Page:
Requiring exceptional precision in their welding processes, medical device manufacturers are looking to laser technology experts to provide a system that enables such a high degree of accuracy. This article examines the emerging advances that specifically address the specialized needs of this industry sector.

By Mark Rodighiero

Implantable medical device showing typical contours.
• Nd:YAG laser system
• Guidewire welding
• Precision motion control
• Welding copper and gold

The challenges of many medical device manufacturing applications are pushing the need for more sophisticated metals-joining technologies. In response to these requirements, pulsed Nd:YAG laser welding has become an important enabling technology, as single-use medical devices become smaller and smaller and reliability requirements tighten for implantable cardiac health management devices. The use of laser welding is also making practical a wider range of applications as a newly available laser light wavelength opens the door to reliable laser welding of copper and gold alloys. This article highlights the special challenges of applying pulsed Nd:YAG lasers in precision joining of guidewires and similar structures, motion and laser control techniques beneficial to hermetic laser seam welding of implantable devices, and new metals joining production methods made possible by the availability of “green light” (532 nm) pulsed Nd:YAG welding lasers.
Welding a “Hair”
Guidewires are devices that are used along with other technologies, such as catheters, to establish a pathway through a portion of the human circulatory system for drug delivery or deployment of angioplasty devices. Typically, a guidewire consists of a long (up to 3 meters) tapered central core wire, 250 to 500 microns in diameter. A short length of the wire is surrounded by a round- or flat-wound spring. The final product includes a hand-held steering tool that allows a doctor to insert the guidewire into a convenient artery in an extremity, and using a realtime x-ray machine to view his or her progress, to steer the wire through a maze of arteries to a target location such as a blocked artery supplying blood to the heart.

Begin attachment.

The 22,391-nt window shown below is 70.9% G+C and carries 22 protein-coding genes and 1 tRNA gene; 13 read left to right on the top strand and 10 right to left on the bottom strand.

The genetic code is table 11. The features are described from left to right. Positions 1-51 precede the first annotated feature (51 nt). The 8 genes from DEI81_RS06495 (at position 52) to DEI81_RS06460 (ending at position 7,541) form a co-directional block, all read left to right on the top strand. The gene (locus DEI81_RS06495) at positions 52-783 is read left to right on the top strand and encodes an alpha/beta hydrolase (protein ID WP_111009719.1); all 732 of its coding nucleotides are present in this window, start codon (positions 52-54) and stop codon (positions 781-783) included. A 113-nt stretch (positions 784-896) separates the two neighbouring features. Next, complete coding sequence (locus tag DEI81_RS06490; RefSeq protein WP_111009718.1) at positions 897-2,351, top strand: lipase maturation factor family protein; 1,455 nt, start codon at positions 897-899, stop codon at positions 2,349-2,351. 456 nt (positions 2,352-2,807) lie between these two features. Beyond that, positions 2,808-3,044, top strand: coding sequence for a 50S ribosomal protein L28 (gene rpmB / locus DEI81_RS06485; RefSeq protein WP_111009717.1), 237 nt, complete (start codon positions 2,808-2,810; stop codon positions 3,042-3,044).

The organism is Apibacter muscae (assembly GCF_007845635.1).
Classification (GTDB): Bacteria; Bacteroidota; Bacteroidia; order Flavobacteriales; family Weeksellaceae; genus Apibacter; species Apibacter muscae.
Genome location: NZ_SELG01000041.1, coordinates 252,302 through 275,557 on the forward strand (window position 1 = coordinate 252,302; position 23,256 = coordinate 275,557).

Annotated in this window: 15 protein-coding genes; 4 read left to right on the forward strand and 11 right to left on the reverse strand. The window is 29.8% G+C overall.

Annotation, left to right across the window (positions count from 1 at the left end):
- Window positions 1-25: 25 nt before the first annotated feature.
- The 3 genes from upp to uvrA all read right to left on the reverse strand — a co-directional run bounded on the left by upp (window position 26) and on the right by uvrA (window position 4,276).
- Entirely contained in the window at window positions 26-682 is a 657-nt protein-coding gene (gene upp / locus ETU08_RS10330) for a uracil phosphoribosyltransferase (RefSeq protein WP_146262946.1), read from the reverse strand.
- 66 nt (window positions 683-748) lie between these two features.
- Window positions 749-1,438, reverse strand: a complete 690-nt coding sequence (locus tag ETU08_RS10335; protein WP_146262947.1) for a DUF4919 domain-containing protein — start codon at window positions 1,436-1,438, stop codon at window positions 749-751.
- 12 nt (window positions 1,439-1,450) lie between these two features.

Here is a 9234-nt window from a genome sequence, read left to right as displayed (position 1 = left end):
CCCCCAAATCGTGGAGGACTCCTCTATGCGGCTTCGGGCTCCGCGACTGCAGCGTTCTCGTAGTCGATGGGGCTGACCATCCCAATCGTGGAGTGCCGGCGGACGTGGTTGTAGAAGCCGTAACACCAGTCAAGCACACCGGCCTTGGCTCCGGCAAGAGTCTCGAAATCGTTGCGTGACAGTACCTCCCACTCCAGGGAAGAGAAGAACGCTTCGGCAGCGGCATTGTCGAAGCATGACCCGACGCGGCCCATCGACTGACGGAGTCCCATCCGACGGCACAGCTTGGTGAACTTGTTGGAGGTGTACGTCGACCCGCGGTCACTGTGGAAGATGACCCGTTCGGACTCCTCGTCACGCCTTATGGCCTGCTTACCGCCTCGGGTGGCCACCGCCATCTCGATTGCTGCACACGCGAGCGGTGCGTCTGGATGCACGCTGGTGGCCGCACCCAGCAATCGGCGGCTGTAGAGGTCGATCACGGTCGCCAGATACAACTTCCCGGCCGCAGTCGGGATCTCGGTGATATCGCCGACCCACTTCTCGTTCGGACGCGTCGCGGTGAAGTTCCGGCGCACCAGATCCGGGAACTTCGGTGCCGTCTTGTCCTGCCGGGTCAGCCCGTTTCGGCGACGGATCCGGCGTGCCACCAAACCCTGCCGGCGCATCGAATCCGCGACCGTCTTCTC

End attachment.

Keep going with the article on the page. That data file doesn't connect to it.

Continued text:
Spot weld on guidewire. Spot diameter is 100 microns.
A typical laser welding application in the production of guidewires is welding the spring to the core wire. This application presents challenges in both fixture design and control of the laser energy. First, there may be a considerable difference between the O.D. of the core wire and the I.D. of the surrounding spring. If the spring and the core wire are in intimate contact (no gap) during the weld, the heat generated by the laser pulse has a path to flow through both parts and an experimentally determined laser pulse profile yields a quality weld. However, if there is a gap present between the spring and the core wire, there is no place for the heat to go, and the same amount of laser peak power vaporizes the spring instead of creating a quality weld. Second, the instantaneous power profile of every delivered laser pulse must match the profile established during the qualification phase for that process. A consistently successful guidewire laser welding process requires innovation in the design of parts fixtures to ensure intimate contact between the core and the spring, and a modern laser with real-time instantaneous power feedback to guarantee that every laser weld pulse is within the process specifications regardless of the age of the laser flash lamp, temperature in the laser resonator, or even minor misalignment of the optics.